Prevent. Protect. Respond. Recover.

Training & Exercise


The IIOEM Training & Exercise Calendar and Learning Management System (LMS) can be found at

Exercises are fundamental to emergency management by bringing together and strengthening the whole community in its efforts to prevent, protect against, mitigate, respond to, and recover from all hazards. Exercises are conducted to validate plans, policies and procedures, test equipment, identify gaps in training and bring forth best practices to be continued.

The State of Idaho has adopted the Homeland Security Exercise and Evaluation Program (HSEEP) as the set of guiding principles for our exercise programs. This provides a common approach to exercise program management, design and development, conduct, evaluation, and improvement planning. The fundamental principles of are HSEEP are:

  • Guided by Elected and Appointed Officials
  • Capability-based, Objective Driven
  • Progressive Planning Approach
  • Whole Community Integration
  • Informed by Risk
  • Common Methodology
HSEEP Graphic

Exercise Definitions

Exercises should...

  • be conducted in a no-fault, learning environment;
  • reference valid plans, SOPs, policies;
  • build in complexity and sophistication without overwhelming participants;
  • identify gaps in resources, training or plans;
  • be used as a tool to effect positive change, not place blame

Comprehensive exercise programs are comprised of discussion-based and operations based exercises, both types are necessary for a well-rounded preparedness cycle.

Seminars provide participants an overview of authorities, strategies, plans, policies, procedures, protocols and resources. There are a variety of tools used to measure knowledge gained through the seminar exercise format to include pre/post-tests, surveys and participant feedback forms.
Workshops are focused on a specific issue and should be facilitated with the intent to build a product such as new standard operating procedures (SOPs), emergency operations plans, continuity of operations plans, or mutual aid agreements.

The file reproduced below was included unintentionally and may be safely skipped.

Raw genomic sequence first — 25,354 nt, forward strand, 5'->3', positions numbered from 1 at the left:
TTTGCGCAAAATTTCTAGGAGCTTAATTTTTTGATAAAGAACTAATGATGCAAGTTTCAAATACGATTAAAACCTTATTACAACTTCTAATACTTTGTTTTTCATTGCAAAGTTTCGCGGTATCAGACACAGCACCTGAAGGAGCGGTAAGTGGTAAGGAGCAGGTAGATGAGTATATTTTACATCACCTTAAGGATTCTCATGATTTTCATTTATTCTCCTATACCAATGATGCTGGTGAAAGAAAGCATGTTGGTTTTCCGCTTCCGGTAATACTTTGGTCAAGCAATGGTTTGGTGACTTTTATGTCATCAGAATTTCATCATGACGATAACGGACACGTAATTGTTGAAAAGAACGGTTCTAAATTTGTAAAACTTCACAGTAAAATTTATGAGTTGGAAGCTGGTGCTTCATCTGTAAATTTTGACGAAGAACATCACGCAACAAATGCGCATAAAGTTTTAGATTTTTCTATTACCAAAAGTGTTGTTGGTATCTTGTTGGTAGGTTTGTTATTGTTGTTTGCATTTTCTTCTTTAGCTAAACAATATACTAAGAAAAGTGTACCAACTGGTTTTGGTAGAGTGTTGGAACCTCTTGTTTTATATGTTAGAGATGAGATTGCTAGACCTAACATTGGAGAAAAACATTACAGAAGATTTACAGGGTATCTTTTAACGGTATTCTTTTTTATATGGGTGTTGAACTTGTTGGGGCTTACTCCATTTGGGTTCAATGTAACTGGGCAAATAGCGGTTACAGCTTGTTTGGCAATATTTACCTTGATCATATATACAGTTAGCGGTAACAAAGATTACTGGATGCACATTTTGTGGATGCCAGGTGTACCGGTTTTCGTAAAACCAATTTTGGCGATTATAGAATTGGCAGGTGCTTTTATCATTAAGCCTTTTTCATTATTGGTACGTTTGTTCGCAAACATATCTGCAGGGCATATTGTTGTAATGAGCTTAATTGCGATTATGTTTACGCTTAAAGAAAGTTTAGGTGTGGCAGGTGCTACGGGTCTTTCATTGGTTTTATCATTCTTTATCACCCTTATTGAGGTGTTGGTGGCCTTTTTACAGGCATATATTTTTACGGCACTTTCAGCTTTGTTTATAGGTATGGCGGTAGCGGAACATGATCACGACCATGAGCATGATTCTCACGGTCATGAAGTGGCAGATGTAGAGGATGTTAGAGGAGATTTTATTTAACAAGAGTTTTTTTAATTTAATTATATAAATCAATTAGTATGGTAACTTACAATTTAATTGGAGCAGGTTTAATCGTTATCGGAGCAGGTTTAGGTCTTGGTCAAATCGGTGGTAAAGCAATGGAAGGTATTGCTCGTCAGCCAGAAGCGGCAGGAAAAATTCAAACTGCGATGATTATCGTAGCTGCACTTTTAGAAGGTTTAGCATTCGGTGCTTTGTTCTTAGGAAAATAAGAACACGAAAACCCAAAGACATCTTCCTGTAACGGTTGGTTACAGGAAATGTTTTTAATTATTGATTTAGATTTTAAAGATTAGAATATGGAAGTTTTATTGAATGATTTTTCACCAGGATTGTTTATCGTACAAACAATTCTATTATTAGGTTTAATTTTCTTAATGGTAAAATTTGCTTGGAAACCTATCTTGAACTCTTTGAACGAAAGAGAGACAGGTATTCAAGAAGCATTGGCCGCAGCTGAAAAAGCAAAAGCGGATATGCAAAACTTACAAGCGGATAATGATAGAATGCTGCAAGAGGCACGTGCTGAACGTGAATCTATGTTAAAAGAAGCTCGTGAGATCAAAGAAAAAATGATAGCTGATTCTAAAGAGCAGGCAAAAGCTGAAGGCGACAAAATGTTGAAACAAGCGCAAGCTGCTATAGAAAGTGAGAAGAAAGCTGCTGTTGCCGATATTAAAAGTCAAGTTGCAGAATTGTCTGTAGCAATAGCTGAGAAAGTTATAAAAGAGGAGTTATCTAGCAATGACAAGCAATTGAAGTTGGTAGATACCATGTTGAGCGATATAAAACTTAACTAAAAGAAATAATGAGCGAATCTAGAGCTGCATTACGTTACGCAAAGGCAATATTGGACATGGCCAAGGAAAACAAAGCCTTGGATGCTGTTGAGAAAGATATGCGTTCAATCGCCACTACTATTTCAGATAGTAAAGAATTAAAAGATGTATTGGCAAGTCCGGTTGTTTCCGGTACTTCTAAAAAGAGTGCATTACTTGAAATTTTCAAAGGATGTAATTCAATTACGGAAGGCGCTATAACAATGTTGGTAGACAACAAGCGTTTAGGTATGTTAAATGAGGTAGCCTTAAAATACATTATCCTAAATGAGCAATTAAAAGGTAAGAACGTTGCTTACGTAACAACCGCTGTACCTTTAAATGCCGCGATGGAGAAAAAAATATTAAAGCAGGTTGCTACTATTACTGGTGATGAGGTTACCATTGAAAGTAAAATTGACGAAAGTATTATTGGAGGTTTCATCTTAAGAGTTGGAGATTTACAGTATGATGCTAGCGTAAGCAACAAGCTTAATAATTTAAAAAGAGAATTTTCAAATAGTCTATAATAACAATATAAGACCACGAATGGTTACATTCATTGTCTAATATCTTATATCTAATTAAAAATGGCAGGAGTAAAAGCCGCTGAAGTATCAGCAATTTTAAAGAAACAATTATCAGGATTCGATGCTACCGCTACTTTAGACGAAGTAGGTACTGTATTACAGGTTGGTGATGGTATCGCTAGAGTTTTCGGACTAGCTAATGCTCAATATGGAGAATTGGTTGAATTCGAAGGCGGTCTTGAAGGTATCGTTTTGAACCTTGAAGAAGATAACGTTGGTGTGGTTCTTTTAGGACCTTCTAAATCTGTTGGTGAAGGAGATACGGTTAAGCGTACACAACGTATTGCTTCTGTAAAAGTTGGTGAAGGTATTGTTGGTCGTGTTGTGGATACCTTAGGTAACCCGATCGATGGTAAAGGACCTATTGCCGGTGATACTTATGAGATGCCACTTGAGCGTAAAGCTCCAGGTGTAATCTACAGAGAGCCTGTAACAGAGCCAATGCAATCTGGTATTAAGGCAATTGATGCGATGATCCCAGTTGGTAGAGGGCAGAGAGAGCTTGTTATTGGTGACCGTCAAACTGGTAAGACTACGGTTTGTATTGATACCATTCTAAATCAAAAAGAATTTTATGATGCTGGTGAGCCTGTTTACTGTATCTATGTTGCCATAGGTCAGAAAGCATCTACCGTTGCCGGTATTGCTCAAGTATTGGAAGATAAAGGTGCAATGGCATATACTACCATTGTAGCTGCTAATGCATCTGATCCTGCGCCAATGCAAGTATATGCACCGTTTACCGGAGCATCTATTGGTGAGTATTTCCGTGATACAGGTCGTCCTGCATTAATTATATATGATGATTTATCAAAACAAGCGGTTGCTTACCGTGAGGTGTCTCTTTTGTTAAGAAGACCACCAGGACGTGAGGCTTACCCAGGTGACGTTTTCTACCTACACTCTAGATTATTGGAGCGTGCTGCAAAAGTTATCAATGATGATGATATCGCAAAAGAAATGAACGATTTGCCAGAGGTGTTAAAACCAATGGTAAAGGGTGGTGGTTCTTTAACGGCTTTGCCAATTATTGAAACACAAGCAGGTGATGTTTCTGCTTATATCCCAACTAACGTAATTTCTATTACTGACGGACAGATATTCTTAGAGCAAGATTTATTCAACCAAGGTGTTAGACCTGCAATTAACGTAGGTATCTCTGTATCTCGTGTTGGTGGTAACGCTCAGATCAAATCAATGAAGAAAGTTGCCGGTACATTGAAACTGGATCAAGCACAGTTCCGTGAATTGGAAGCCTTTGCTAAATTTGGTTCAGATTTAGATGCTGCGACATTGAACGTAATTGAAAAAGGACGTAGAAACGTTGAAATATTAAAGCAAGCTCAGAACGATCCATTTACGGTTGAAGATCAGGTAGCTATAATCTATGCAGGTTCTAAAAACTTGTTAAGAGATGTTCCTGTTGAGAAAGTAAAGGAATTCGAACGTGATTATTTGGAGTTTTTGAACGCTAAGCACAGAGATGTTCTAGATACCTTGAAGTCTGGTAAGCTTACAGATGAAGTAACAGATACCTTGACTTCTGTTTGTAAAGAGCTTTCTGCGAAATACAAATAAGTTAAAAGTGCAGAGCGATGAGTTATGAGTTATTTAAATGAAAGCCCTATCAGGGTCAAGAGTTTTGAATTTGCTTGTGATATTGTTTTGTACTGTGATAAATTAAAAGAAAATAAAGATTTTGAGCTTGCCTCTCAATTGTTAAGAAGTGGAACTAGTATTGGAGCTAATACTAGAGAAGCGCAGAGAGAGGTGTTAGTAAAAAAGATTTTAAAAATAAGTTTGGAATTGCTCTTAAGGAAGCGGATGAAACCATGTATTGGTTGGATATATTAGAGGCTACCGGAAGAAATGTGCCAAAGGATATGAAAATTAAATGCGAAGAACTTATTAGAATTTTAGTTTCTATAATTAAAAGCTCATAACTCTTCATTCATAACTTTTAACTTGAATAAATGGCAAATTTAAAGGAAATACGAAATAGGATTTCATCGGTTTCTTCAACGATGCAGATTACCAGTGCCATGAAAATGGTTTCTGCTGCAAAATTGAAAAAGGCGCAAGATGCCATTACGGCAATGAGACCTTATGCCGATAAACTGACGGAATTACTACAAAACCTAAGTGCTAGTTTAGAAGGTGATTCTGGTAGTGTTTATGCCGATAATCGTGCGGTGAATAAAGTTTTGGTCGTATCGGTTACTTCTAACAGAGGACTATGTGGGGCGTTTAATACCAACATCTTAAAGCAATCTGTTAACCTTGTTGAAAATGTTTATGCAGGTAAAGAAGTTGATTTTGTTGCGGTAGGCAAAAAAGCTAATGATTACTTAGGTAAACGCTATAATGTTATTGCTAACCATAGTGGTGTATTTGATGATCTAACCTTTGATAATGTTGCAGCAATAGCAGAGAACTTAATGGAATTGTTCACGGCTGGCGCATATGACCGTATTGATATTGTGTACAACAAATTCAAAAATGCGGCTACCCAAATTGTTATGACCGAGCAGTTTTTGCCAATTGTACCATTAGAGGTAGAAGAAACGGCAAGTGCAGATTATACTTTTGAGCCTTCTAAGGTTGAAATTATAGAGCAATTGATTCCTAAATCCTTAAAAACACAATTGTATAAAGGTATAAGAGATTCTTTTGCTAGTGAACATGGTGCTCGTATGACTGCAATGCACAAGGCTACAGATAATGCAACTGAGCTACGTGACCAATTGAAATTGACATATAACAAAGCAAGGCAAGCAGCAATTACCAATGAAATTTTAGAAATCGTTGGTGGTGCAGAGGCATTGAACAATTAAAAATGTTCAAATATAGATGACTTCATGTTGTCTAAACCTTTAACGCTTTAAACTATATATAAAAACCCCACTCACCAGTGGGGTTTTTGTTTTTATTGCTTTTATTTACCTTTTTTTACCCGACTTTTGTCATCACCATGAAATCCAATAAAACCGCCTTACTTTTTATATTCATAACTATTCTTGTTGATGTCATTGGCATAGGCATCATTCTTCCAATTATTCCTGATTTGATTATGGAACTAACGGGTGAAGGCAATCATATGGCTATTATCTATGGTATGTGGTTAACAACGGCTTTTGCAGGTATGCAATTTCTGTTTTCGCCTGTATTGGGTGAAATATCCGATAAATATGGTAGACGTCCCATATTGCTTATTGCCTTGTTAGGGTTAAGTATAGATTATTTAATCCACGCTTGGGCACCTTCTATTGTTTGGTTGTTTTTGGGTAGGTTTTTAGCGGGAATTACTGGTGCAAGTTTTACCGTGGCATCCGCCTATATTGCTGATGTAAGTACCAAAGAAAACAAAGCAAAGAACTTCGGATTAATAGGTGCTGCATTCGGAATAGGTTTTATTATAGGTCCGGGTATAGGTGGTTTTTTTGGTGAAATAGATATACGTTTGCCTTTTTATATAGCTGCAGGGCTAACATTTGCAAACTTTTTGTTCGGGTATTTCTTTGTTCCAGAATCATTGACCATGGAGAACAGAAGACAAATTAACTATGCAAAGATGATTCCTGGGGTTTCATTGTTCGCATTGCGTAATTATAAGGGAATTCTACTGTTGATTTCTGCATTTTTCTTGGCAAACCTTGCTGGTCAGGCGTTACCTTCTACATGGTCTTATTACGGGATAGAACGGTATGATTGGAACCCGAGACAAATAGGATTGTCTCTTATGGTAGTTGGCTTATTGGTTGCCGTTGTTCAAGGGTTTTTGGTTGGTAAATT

A TTX uses a hypothetical, simulated emergency validate plans and procedures, rehearse concepts, and/or assess the level of preparedness through an interactive discussion.
Drills are activities conducted to validate a specific function or capability. Drills are narrow in focus with clearly defined plans, procedures, and protocols in place for participants to follow.
FEs are operations-based simulations that should be designed to validate and evaluate capabilities and functions of interdependent groups. FEs focus on decision making, direction, command and control in a realistic, real-time environment, however, movement of personnel and equipment is simulated.
FSEs are conducted in near real-time, stressful environments intended to mirror a real incident. Personnel and resources may be mobilized and deployed to the scene where actions are performed as if a real incident had occurred.

After Action Reports (AARs) are vital to implementing successful exercise programs. The AAR is the document that summarizes key information related to exercise evaluation. The AAR should include an overview of performance related to each objective and associated core capabilities, while highlighting strengths and areas for improvement. As part of the AAR, the Improvement Plan (IP) identifies concrete corrective actions, which are prioritized and tracked.

Exercise coursework

There are several training opportunities available to develop and enhance exercise programs. Courses are offered through Independent Study (IS), instructor-led classroom delivery and webinar formats.

HSEEP training is provided by FEMA Emergency Management Institute (EMI) through webinar format. Please check the EMI course schedule and complete the required application to participate in the webinar.

Please see the links on this webpage for current class schedules; these courses are not posted on the IdahoPrepares website.